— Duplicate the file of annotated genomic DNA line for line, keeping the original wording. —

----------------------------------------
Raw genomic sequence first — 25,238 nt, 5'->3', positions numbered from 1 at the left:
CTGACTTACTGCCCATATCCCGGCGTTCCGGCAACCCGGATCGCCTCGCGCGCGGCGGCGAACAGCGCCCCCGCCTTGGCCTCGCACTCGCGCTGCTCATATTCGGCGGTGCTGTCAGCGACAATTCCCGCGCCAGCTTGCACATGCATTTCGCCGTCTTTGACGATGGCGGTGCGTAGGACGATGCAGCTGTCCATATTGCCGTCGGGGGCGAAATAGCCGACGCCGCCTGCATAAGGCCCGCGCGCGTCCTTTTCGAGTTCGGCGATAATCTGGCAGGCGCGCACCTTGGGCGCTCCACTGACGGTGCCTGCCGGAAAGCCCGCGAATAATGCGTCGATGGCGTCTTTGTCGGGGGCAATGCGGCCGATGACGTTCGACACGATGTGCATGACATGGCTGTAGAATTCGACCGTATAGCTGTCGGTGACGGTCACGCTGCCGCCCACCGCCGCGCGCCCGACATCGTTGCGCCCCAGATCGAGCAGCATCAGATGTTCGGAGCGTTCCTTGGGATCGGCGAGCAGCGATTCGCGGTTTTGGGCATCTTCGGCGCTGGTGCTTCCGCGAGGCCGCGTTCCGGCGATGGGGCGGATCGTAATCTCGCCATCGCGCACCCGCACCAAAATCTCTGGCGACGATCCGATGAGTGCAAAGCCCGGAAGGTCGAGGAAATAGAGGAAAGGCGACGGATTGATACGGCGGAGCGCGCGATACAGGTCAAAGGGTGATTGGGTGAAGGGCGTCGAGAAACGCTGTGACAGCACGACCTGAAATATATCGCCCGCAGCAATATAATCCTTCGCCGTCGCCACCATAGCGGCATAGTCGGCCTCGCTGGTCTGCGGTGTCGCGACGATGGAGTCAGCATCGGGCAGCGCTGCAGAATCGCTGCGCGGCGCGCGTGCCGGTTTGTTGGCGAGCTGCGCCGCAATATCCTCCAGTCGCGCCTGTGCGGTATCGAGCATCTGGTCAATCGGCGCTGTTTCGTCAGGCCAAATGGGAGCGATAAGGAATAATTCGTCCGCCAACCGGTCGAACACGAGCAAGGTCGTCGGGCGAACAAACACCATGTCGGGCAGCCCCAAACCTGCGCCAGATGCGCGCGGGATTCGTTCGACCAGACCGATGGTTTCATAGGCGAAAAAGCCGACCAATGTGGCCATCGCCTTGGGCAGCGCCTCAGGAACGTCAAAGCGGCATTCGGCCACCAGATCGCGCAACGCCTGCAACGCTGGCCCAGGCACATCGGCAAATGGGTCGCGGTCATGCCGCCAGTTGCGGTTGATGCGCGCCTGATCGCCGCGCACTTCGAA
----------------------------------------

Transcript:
Raw genomic sequence first — 25,238 nt, 5'->3', positions numbered from 1 at the left:
CTGACTTACTGCCCATATCCCGGCGTTCCGGCAACCCGGATCGCCTCGCGCGCGGCGGCGAACAGCGCCCCCGCCTTGGCCTCGCACTCGCGCTGCTCATATTCGGCGGTGCTGTCAGCGACAATTCCCGCGCCAGCTTGCACATGCATTTCGCCGTCTTTGACGATGGCGGTGCGTAGGACGATGCAGCTGTCCATATTGCCGTCGGGGGCGAAATAGCCGACGCCGCCTGCATAAGGCCCGCGCGCGTCCTTTTCGAGTTCGGCGATAATCTGGCAGGCGCGCACCTTGGGCGCTCCACTGACGGTGCCTGCCGGAAAGCCCGCGAATAATGCGTCGATGGCGTCTTTGTCGGGGGCAATGCGGCCGATGACGTTCGACACGATGTGCATGACATGGCTGTAGAATTCGACCGTATAGCTGTCGGTGACGGTCACGCTGCCGCCCACCGCCGCGCGCCCGACATCGTTGCGCCCCAGATCGAGCAGCATCAGATGTTCGGAGCGTTCCTTGGGATCGGCGAGCAGCGATTCGCGGTTTTGGGCATCTTCGGCGCTGGTGCTTCCGCGAGGCCGCGTTCCGGCGATGGGGCGGATCGTAATCTCGCCATCGCGCACCCGCACCAAAATCTCTGGCGACGATCCGATGAGTGCAAAGCCCGGAAGGTCGAGGAAATAGAGGAAAGGCGACGGATTGATACGGCGGAGCGCGCGATACAGGTCAAAGGGTGATTGGGTGAAGGGCGTCGAGAAACGCTGTGACAGCACGACCTGAAATATATCGCCCGCAGCAATATAATCCTTCGCCGTCGCCACCATAGCGGCATAGTCGGCCTCGCTGGTCTGCGGTGTCGCGACGATGGAGTCAGCATCGGGCAGCGCTGCAGAATCGCTGCGCGGCGCGCGTGCCGGTTTGTTGGCGAGCTGCGCCGCAATATCCTCCAGTCGCGCCTGTGCGGTATCGAGCATCTGGTCAATCGGCGCTGTTTCGTCAGGCCAAATGGGAGCGATAAGGAATAATTCGTCCGCCAACCGGTCGAACACGAGCAAGGTCGTCGGGCGAACAAACACCATGTCGGGCAGCCCCAAACCTGCGCCAGATGCGCGCGGGATTCGTTCGACCAGACCGATGGTTTCATAGGCGAAAAAGCCGACCAATGTGGCCATCGCCTTGGGCAGCGCCTCAGGAACGTCAAAGCGGCATTCGGCCACCAGATCGCGCAACGCCTGCAACGCTGGCCCAGGCACATCGGCAAATGGGTCGCGGTCATGCCGCCAGTTGCGGTTGATGCGCGCCTGATCGCCGCGCACTTCGAA